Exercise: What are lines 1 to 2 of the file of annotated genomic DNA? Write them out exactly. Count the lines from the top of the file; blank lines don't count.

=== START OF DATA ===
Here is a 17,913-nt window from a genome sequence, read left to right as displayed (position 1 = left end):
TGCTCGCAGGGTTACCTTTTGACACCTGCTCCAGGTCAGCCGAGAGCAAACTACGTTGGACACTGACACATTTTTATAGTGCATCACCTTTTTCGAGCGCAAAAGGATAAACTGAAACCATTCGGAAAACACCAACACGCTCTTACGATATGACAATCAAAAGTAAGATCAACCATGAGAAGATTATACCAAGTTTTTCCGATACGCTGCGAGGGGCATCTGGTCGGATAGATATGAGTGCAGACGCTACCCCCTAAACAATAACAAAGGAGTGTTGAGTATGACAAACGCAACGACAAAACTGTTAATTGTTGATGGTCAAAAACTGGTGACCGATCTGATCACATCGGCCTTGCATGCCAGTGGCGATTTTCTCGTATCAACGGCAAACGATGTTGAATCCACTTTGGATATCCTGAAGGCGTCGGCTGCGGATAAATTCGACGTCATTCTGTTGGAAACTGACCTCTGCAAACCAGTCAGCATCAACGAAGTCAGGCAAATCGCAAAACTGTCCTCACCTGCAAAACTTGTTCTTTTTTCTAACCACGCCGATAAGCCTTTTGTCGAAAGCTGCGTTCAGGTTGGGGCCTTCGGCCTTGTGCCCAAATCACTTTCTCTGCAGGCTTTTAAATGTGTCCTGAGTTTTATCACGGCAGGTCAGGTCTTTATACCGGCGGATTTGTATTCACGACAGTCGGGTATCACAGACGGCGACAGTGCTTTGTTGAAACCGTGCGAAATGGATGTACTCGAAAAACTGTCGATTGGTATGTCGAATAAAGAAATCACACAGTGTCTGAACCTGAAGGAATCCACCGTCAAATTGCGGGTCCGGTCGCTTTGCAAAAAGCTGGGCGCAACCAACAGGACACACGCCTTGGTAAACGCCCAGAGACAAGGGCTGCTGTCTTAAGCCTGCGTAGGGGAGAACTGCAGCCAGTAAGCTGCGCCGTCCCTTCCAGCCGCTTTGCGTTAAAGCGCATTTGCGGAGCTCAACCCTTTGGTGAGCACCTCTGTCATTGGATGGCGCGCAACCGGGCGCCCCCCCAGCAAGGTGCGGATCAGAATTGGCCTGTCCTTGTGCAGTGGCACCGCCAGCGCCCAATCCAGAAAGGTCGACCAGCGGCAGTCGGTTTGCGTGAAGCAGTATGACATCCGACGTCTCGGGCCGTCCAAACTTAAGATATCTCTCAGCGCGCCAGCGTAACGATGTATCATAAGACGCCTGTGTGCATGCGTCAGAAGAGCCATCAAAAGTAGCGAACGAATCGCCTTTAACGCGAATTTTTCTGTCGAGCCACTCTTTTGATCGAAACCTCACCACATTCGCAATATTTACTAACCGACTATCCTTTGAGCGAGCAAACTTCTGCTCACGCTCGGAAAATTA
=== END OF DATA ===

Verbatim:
Here is a 17,913-nt window from a genome sequence, read left to right as displayed (position 1 = left end):
TGCTCGCAGGGTTACCTTTTGACACCTGCTCCAGGTCAGCCGAGAGCAAACTACGTTGGACACTGACACATTTTTATAGTGCATCACCTTTTTCGAGCGCAAAAGGATAAACTGAAACCATTCGGAAAACACCAACACGCTCTTACGATATGACAATCAAAAGTAAGATCAACCATGAGAAGATTATACCAAGTTTTTCCGATACGCTGCGAGGGGCATCTGGTCGGATAGATATGAGTGCAGACGCTACCCCCTAAACAATAACAAAGGAGTGTTGAGTATGACAAACGCAACGACAAAACTGTTAATTGTTGATGGTCAAAAACTGGTGACCGATCTGATCACATCGGCCTTGCATGCCAGTGGCGATTTTCTCGTATCAACGGCAAACGATGTTGAATCCACTTTGGATATCCTGAAGGCGTCGGCTGCGGATAAATTCGACGTCATTCTGTTGGAAACTGACCTCTGCAAACCAGTCAGCATCAACGAAGTCAGGCAAATCGCAAAACTGTCCTCACCTGCAAAACTTGTTCTTTTTTCTAACCACGCCGATAAGCCTTTTGTCGAAAGCTGCGTTCAGGTTGGGGCCTTCGGCCTTGTGCCCAAATCACTTTCTCTGCAGGCTTTTAAATGTGTCCTGAGTTTTATCACGGCAGGTCAGGTCTTTATACCGGCGGATTTGTATTCACGACAGTCGGGTATCACAGACGGCGACAGTGCTTTGTTGAAACCGTGCGAAATGGATGTACTCGAAAAACTGTCGATTGGTATGTCGAATAAAGAAATCACACAGTGTCTGAACCTGAAGGAATCCACCGTCAAATTGCGGGTCCGGTCGCTTTGCAAAAAGCTGGGCGCAACCAACAGGACACACGCCTTGGTAAACGCCCAGAGACAAGGGCTGCTGTCTTAAGCCTGCGTAGGGGAGAACTGCAGCCAGTAAGCTGCGCCGTCCCTTCCAGCCGCTTTGCGTTAAAGCGCATTTGCGGAGCTCAACCCTTTGGTGAGCACCTCTGTCATTGGATGGCGCGCAACCGGGCGCCCCCCCAGCAAGGTGCGGATCAGAATTGGCCTGTCCTTGTGCAGTGGCACCGCCAGCGCCCAATCCAGAAAGGTCGACCAGCGGCAGTCGGTTTGCGTGAAGCAGTATGACATCCGACGTCTCGGGCCGTCCAAACTTAAGATATCTCTCAGCGCGCCAGCGTAACGATGTATCATAAGACGCCTGTGTGCATGCGTCAGAAGAGCCATCAAAAGTAGCGAACGAATCGCCTTTAACGCGAATTTTTCTGTCGAGCCACTCTTTTGATCGAAACCTCACCACATTCGCAATATTTACTAACCGACTATCCTTTGAGCGAGCAAACTTCTGCTCACGCTCGGAAAATTA